Obama Speaks At Howard University On Voting, Change, And Blackness

The president's "hot take": "America is a better place today than it was when I graduated from college."

Progressives should be more aware of the hard-won gains that have re-shaped the United States in recent decades, President Barack Obama said Saturday, adding that remedying remaining social ills will require more than "righteous anger."

In a lengthy commencement address to graduating students at Howard University, a historically black university in Washington, D.C., Obama expounded on race relations, the concept of blackness, and the tools needed to effect change.

"If you had to choose one moment in history in which you could be born and you didn't know ahead of time who you were going to be," the president said, "you wouldn't choose 100 years ago. You wouldn't choose the '50s or the '60s or the '70s. You'd choose right now."

"America is a better place today than it was when I graduated from college," Obama said, noting his "hot take" might seem controversial amid the "current state of political rhetoric and debate."

"It's important to note progress because to deny how far we've come would do a disservice to the cause of justice."

Citing decreased rates of poverty, crime, and teen pregnancy since his own 1983 graduation, as well as increases in women in the workforce and black people earning college degrees, the president declared "America is better. The world is better and, stay with me now, race relations are better."

"My election did not create a post-racial society. I don't know who was propagating that notion. That was not mine," he said. "But the election itself was just one indicator of how attitudes have changed."

"When I was graduating the main black hero on TV was Mr. T. Rap and Hip Hop were counter culture, underground. Now, Shonda Rhimes owns Thursday nights, and Beyoncé runs the world."

"It's important to note progress because to deny how far we've come would do a disservice to the cause of justice, to the legions of foot soldiers," he said.

Noting his remarks were not intended to ignore racism or other challenges remaining, the president said he hoped to spur the class of 2016 into action, although he was critical of the methods of some on the left.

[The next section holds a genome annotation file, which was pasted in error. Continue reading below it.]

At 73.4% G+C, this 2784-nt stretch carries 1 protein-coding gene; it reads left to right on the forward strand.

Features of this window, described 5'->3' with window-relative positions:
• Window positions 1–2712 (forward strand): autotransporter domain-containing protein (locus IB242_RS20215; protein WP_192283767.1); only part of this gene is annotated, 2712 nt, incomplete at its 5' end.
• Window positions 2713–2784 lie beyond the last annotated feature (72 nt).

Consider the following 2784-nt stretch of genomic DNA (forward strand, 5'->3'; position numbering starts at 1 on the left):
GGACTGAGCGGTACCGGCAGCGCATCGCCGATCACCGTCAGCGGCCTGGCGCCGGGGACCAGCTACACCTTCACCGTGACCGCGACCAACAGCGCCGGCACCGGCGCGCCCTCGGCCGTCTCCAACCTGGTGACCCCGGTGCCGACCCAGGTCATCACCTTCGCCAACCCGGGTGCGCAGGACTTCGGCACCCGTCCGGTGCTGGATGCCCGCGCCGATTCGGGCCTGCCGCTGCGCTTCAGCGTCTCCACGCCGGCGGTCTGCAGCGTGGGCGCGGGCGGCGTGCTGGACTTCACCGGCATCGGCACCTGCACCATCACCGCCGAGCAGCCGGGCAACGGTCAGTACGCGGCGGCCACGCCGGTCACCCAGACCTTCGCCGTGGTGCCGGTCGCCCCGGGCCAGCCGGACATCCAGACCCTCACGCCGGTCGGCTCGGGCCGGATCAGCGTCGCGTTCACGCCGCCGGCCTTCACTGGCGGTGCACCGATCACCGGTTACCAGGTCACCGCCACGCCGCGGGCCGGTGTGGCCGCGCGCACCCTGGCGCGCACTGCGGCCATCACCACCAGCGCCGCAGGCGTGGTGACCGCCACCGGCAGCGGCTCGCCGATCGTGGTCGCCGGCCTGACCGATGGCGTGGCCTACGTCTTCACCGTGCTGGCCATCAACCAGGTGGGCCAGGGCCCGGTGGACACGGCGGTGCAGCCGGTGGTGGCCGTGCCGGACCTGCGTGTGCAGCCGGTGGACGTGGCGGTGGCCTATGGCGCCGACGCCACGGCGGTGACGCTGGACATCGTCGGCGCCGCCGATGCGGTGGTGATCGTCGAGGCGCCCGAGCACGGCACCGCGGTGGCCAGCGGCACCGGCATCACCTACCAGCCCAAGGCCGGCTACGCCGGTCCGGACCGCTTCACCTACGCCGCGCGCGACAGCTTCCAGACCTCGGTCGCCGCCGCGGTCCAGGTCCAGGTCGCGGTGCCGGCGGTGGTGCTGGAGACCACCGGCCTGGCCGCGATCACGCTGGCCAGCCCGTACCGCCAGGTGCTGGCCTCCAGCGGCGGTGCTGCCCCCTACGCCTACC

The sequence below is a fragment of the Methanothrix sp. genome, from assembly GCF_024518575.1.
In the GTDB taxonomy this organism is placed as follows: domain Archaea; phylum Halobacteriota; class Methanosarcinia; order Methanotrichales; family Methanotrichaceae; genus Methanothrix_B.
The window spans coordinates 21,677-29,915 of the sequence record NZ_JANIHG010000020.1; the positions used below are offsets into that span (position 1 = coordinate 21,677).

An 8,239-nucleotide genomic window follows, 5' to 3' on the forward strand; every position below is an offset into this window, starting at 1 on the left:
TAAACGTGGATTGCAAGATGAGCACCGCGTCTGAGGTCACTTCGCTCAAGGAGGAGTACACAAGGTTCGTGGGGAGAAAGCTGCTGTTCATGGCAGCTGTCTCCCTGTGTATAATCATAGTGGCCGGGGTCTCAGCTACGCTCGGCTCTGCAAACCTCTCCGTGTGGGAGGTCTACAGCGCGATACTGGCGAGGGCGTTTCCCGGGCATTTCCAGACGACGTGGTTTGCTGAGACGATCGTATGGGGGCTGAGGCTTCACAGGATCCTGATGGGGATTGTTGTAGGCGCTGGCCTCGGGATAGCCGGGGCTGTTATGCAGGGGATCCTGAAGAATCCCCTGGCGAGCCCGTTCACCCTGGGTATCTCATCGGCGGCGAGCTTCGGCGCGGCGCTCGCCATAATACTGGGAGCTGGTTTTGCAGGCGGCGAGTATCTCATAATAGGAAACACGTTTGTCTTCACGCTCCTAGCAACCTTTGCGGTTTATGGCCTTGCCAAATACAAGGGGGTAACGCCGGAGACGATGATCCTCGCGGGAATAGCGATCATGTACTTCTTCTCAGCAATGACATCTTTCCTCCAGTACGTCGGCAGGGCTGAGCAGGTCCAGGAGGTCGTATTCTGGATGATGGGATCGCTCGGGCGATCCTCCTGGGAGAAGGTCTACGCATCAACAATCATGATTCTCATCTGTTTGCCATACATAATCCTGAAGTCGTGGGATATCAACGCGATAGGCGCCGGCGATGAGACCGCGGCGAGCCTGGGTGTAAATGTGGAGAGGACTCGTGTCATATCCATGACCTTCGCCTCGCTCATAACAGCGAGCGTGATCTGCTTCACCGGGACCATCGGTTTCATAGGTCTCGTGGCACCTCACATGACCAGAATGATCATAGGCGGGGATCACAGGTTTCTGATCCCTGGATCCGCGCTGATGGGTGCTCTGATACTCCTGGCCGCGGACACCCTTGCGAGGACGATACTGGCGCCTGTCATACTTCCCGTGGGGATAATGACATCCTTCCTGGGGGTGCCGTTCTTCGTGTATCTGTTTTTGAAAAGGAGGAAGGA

"Change requires more than righteous anger," he said, alluding to social-media driven movements like Black Lives Matter. "It requires a program and it requires organizing."

Decrying low voter turnout, particularly in midterm, state, and local elections, the president valorized the importance of voting. "You don't have to risk your life to cast a ballot. Other people already did that for you." he said. "What's your excuse?"

He also criticized efforts by some students across the country to have right-wing figures banned from speaking on college campuses, as well as the efforts of demonstrators who seek to shut down political rallies.

"Don't do that, no matter how ridiculous or offensive you might find the things that come out of their mouths," Obama cautioned. "Because as my grandmother used to tell me, every time a fool speaks, they are just advertising their own ignorance. Let them talk!"

Before he spoke, Obama was honored with an honorary doctorate of science from Howard University, becoming the sixth sitting president to deliver a keynote commencement address at the college.

"Be confident in your heritage, be confident in your blackness," he told the mostly black audience of around 15,000.

"Be confident in your heritage, be confident in your blackness."

"There's no one way to be black.," he said. "Take it from somebody who's seen both sides of the debate about whether I'm black enough. The past couple of months I've had lunch with the Queen of England and hosted Kendrick Lamar in the Oval Office."

"You need to have the same level of confidence [as Prince]," Obama told the students, referring to the boundary-breaking pop icon who died last month. "Or as my daughters tell me all the time, 'You be you, Daddy.' Sometimes Sasha puts a variation on it: 'You do you, Daddy.'"

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